Following several recent studies pointing to the negative effect of air pollution on children’s cognitive performance (see this April 2010 news report and this May 2011 report), a study of public schools in Michigan has found that 62.5% of the 3660 schools in the state are located in areas with high levels of industrial pollution, and those in areas with the highest industrial air pollution levels had the lowest attendance rates and the highest proportions of students who failed to meet state educational testing standards in English and math. Attendance rates are a potential indicator of health levels.

Minority students were especially hit by this — 81.5% of African American and 62.1% of Hispanic students attend schools in the top 10% of the most polluted areas, compared to 44.4% of white students.

Almost all (95%) of the industrial air pollution around schools comes from 12 chemicals (diisocyanates, manganese, sulfuric acid, nickel, chlorine, chromium, trimethylbenzene, hydrochloric acid, molybdenum trioxide, lead, cobalt and glycol ethers) that are all implicated in negative health effects, including increased risk of respiratory, cardiovascular, developmental and neurological disorders, as well as cancer.

There are potentially two issues here: the first is that air pollution causes health issues which lower school attendance and thus impacts academic performance; the other is that the pollution also directly effects the brain, thus affecting cognitive performance.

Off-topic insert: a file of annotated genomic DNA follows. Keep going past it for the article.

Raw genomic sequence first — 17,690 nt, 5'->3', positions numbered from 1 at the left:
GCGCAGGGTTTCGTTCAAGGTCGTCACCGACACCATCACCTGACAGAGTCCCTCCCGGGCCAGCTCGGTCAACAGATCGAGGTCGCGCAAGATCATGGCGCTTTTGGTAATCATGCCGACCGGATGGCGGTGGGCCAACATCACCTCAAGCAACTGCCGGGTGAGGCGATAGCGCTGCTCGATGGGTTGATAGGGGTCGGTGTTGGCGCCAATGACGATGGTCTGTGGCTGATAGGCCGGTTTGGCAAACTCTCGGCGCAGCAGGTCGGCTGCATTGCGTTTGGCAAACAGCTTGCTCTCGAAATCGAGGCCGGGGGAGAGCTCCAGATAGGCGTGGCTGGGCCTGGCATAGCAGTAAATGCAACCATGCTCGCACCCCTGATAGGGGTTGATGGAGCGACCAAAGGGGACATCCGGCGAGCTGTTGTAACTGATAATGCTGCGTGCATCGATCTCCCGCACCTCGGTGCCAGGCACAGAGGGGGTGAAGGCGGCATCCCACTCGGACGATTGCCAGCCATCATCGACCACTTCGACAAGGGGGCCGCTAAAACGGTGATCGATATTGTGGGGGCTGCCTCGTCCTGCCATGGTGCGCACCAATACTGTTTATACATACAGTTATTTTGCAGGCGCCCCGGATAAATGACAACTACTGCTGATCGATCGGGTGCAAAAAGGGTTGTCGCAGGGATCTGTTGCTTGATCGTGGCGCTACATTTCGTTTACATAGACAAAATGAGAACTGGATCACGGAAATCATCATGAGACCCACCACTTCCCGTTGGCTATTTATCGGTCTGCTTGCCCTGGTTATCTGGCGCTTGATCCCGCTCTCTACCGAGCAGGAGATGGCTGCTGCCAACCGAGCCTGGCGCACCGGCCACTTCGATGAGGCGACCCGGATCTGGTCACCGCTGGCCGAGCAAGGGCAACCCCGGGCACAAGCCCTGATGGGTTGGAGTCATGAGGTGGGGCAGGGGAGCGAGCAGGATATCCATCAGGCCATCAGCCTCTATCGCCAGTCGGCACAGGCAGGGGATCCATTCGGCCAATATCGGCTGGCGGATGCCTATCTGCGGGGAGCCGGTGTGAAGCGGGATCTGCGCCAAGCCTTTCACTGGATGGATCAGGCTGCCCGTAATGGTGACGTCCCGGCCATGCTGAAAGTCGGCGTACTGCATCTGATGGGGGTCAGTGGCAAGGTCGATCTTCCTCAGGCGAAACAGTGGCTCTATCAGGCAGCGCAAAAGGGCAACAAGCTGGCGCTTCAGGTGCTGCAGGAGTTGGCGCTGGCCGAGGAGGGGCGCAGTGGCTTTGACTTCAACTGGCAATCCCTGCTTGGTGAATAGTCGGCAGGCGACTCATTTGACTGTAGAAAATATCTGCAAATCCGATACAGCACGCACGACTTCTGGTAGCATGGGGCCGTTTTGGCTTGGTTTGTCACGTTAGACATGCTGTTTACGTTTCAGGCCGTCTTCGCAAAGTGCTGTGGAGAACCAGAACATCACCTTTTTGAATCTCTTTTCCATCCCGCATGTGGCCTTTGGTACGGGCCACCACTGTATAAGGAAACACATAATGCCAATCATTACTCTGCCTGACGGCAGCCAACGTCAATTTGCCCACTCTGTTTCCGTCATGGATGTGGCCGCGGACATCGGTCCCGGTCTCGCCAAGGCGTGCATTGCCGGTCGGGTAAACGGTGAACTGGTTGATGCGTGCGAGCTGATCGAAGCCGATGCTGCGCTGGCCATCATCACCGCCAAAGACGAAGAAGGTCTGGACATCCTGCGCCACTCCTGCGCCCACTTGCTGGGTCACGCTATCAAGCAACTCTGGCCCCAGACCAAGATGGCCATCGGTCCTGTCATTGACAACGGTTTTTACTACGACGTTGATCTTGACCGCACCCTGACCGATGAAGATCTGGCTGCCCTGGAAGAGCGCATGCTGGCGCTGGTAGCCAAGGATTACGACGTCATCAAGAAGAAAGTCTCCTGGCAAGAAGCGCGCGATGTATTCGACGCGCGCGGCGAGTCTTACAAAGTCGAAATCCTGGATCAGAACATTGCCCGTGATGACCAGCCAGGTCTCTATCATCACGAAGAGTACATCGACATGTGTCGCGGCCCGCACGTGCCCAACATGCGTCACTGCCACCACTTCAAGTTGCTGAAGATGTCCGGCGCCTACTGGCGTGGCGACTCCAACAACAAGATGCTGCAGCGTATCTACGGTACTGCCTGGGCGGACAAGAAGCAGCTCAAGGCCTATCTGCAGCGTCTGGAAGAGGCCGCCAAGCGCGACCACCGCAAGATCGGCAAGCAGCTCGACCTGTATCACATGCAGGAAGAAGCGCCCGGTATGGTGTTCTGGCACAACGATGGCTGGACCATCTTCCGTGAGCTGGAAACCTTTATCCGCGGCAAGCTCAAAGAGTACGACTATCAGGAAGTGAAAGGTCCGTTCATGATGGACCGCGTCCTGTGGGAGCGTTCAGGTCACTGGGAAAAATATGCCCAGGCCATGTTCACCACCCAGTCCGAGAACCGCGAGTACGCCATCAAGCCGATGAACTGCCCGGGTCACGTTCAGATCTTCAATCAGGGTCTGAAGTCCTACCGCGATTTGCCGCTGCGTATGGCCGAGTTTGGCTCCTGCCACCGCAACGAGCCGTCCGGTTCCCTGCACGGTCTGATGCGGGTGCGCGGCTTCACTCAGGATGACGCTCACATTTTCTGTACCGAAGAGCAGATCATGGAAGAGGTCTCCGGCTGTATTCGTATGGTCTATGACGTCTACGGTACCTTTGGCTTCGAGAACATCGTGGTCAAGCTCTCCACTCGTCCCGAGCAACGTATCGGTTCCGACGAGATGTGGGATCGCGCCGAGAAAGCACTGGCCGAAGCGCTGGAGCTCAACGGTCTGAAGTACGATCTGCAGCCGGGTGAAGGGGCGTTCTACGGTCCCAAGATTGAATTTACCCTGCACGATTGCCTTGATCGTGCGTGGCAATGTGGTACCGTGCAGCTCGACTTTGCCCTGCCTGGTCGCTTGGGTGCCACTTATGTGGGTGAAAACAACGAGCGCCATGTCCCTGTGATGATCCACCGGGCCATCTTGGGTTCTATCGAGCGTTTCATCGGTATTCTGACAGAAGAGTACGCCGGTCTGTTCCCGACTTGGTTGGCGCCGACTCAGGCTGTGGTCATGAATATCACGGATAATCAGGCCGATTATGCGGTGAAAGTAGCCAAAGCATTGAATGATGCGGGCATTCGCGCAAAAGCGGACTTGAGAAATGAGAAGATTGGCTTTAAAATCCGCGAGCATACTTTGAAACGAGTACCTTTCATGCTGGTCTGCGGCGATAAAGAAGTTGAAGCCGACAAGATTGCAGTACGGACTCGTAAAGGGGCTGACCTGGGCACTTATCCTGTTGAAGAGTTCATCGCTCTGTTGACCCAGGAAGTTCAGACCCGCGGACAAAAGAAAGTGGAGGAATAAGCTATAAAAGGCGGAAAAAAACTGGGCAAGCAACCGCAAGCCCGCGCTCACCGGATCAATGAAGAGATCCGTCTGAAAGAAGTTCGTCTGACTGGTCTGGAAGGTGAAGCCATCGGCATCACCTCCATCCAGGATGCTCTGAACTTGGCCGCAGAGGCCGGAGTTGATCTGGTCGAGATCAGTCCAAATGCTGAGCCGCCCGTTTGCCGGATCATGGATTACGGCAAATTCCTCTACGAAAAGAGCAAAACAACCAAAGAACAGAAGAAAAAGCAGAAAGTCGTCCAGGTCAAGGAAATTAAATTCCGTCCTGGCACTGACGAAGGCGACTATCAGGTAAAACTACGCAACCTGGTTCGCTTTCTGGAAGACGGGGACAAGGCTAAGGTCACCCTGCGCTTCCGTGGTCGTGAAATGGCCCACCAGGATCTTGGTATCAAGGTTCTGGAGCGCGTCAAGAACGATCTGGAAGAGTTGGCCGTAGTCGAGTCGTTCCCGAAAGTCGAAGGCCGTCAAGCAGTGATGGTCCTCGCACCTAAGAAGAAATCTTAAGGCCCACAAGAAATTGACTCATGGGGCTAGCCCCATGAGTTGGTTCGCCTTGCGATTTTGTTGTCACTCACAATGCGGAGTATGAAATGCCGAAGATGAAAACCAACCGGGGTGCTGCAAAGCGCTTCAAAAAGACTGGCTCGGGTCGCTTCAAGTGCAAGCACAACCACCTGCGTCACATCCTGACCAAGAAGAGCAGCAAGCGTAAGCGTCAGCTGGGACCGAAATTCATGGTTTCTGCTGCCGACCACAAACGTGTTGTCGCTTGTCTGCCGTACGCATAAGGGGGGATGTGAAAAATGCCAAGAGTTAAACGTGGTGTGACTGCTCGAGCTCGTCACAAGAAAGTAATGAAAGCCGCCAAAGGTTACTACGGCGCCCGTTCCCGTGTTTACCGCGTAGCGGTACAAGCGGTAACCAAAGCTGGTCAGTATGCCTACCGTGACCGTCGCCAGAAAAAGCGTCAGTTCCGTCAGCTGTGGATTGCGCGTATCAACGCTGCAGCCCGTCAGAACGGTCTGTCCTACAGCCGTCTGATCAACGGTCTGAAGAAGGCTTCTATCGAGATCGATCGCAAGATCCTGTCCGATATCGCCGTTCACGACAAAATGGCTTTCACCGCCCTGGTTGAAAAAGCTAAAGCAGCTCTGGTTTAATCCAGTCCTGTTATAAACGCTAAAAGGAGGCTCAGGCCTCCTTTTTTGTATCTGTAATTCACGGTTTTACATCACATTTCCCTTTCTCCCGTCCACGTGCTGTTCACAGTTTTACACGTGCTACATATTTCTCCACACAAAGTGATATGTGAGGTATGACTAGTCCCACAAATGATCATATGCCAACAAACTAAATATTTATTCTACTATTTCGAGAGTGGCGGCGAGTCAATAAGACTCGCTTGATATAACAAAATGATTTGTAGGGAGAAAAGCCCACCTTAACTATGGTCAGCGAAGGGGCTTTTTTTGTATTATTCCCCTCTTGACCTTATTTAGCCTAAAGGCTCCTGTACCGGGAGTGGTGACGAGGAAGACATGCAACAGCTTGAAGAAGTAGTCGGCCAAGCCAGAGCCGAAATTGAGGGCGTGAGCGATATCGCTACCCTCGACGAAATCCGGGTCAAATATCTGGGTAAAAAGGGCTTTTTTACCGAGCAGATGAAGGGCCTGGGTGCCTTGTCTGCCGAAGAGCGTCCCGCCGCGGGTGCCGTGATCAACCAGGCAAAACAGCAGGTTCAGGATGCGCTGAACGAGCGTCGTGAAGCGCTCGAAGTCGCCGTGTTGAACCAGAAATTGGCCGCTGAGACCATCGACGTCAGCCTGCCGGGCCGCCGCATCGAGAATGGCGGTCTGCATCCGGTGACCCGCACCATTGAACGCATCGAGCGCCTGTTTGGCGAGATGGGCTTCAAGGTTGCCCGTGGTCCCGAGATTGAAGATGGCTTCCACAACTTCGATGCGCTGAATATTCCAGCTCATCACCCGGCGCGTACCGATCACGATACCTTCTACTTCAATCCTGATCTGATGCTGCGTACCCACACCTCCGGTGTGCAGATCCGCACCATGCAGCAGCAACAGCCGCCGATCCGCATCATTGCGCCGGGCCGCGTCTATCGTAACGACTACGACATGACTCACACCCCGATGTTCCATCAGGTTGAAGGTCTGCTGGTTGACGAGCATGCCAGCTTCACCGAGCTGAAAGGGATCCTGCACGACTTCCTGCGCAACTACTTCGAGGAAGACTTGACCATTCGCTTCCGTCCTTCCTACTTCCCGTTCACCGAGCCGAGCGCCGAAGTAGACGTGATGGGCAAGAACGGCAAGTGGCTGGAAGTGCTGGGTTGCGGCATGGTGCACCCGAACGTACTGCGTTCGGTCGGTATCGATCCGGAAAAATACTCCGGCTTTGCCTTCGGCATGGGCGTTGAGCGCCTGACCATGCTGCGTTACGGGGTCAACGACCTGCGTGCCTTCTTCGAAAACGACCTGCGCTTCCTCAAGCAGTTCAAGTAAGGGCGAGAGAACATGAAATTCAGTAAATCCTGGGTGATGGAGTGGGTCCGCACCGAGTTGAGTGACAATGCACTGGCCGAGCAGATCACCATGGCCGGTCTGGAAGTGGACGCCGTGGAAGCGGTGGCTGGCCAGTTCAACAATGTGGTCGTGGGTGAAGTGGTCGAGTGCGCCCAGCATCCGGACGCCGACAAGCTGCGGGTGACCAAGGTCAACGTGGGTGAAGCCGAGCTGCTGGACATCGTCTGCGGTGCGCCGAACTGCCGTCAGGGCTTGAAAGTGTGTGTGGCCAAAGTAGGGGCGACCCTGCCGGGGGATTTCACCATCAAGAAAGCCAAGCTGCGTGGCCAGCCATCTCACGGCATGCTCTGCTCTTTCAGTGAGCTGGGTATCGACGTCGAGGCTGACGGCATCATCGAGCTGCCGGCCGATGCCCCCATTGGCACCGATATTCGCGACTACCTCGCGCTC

A new mouse study looking at the effects of air pollution on learning and memory has now found that male mice exposed to polluted air for six hours a day, five days a week for 10 months (nearly half their lifespan), performed significantly more poorly on learning and memory tasks than those male mice living in filtered air. They also showed more signs of anxiety- and depressive-like behaviors.

These changes in behavior and cognition were linked to clear differences in the hippocampus — those exposed to polluted air had fewer dendritic spines in parts of the hippocampus (CA1 and CA3 regions), shorter dendrites and overall reduced cell complexity. Previous mouse research has also found that such pollution causes widespread inflammation in the body, and can be linked to high blood pressure, diabetes and obesity. In the present study, the same low-grade inflammation was found in the hippocampus. The hippocampus is particularly sensitive to damage caused by inflammation.

The level of pollution the mice were exposed to was equivalent to what people may be exposed to in some polluted urban areas.

Exposure to vehicle pollution bad for brains old and young

Two recent studies have come out implicating traffic pollutants as factors in age-related cognitive decline and dementia and as prenatal risk factors for attention problems.